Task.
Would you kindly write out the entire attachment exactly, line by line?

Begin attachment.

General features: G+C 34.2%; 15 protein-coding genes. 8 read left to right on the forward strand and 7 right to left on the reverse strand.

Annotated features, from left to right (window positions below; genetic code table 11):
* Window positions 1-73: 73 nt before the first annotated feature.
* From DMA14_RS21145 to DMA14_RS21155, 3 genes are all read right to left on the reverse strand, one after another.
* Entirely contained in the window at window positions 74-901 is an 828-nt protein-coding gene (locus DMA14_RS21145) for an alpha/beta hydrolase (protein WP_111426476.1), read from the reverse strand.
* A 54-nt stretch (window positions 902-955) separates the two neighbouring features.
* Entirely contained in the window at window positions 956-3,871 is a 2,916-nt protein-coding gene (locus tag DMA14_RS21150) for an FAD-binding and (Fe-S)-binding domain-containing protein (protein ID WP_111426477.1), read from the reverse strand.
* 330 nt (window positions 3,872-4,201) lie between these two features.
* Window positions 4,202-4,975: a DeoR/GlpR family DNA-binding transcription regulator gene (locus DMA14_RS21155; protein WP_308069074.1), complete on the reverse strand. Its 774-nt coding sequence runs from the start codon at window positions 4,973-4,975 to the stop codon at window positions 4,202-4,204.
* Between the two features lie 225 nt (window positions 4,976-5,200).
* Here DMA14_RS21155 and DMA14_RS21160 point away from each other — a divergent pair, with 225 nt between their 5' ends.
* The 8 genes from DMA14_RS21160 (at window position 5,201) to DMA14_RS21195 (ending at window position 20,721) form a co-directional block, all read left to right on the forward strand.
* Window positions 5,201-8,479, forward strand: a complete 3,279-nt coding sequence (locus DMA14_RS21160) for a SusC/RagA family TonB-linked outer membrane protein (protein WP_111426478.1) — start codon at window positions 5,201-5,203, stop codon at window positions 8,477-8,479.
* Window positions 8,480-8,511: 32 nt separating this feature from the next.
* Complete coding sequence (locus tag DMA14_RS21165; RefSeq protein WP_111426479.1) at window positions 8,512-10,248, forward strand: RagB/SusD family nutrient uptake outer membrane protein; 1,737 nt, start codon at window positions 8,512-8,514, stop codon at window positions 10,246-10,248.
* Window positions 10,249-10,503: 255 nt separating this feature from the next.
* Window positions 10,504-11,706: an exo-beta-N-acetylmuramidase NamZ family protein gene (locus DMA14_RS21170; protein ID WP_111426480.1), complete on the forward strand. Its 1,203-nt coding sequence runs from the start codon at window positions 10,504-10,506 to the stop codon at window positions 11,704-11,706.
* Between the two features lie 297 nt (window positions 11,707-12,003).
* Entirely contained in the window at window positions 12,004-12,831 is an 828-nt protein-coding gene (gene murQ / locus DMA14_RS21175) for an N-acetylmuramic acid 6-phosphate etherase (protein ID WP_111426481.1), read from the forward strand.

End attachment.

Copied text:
General features: G+C 34.2%; 15 protein-coding genes. 8 read left to right on the forward strand and 7 right to left on the reverse strand.

Annotated features, from left to right (window positions below; genetic code table 11):
* Window positions 1-73: 73 nt before the first annotated feature.
* From DMA14_RS21145 to DMA14_RS21155, 3 genes are all read right to left on the reverse strand, one after another.
* Entirely contained in the window at window positions 74-901 is an 828-nt protein-coding gene (locus DMA14_RS21145) for an alpha/beta hydrolase (protein WP_111426476.1), read from the reverse strand.
* A 54-nt stretch (window positions 902-955) separates the two neighbouring features.
* Entirely contained in the window at window positions 956-3,871 is a 2,916-nt protein-coding gene (locus tag DMA14_RS21150) for an FAD-binding and (Fe-S)-binding domain-containing protein (protein ID WP_111426477.1), read from the reverse strand.
* 330 nt (window positions 3,872-4,201) lie between these two features.
* Window positions 4,202-4,975: a DeoR/GlpR family DNA-binding transcription regulator gene (locus DMA14_RS21155; protein WP_308069074.1), complete on the reverse strand. Its 774-nt coding sequence runs from the start codon at window positions 4,973-4,975 to the stop codon at window positions 4,202-4,204.
* Between the two features lie 225 nt (window positions 4,976-5,200).
* Here DMA14_RS21155 and DMA14_RS21160 point away from each other — a divergent pair, with 225 nt between their 5' ends.
* The 8 genes from DMA14_RS21160 (at window position 5,201) to DMA14_RS21195 (ending at window position 20,721) form a co-directional block, all read left to right on the forward strand.
* Window positions 5,201-8,479, forward strand: a complete 3,279-nt coding sequence (locus DMA14_RS21160) for a SusC/RagA family TonB-linked outer membrane protein (protein WP_111426478.1) — start codon at window positions 5,201-5,203, stop codon at window positions 8,477-8,479.
* Window positions 8,480-8,511: 32 nt separating this feature from the next.
* Complete coding sequence (locus tag DMA14_RS21165; RefSeq protein WP_111426479.1) at window positions 8,512-10,248, forward strand: RagB/SusD family nutrient uptake outer membrane protein; 1,737 nt, start codon at window positions 8,512-8,514, stop codon at window positions 10,246-10,248.
* Window positions 10,249-10,503: 255 nt separating this feature from the next.
* Window positions 10,504-11,706: an exo-beta-N-acetylmuramidase NamZ family protein gene (locus DMA14_RS21170; protein ID WP_111426480.1), complete on the forward strand. Its 1,203-nt coding sequence runs from the start codon at window positions 10,504-10,506 to the stop codon at window positions 11,704-11,706.
* Between the two features lie 297 nt (window positions 11,707-12,003).
* Entirely contained in the window at window positions 12,004-12,831 is an 828-nt protein-coding gene (gene murQ / locus DMA14_RS21175) for an N-acetylmuramic acid 6-phosphate etherase (protein ID WP_111426481.1), read from the forward strand.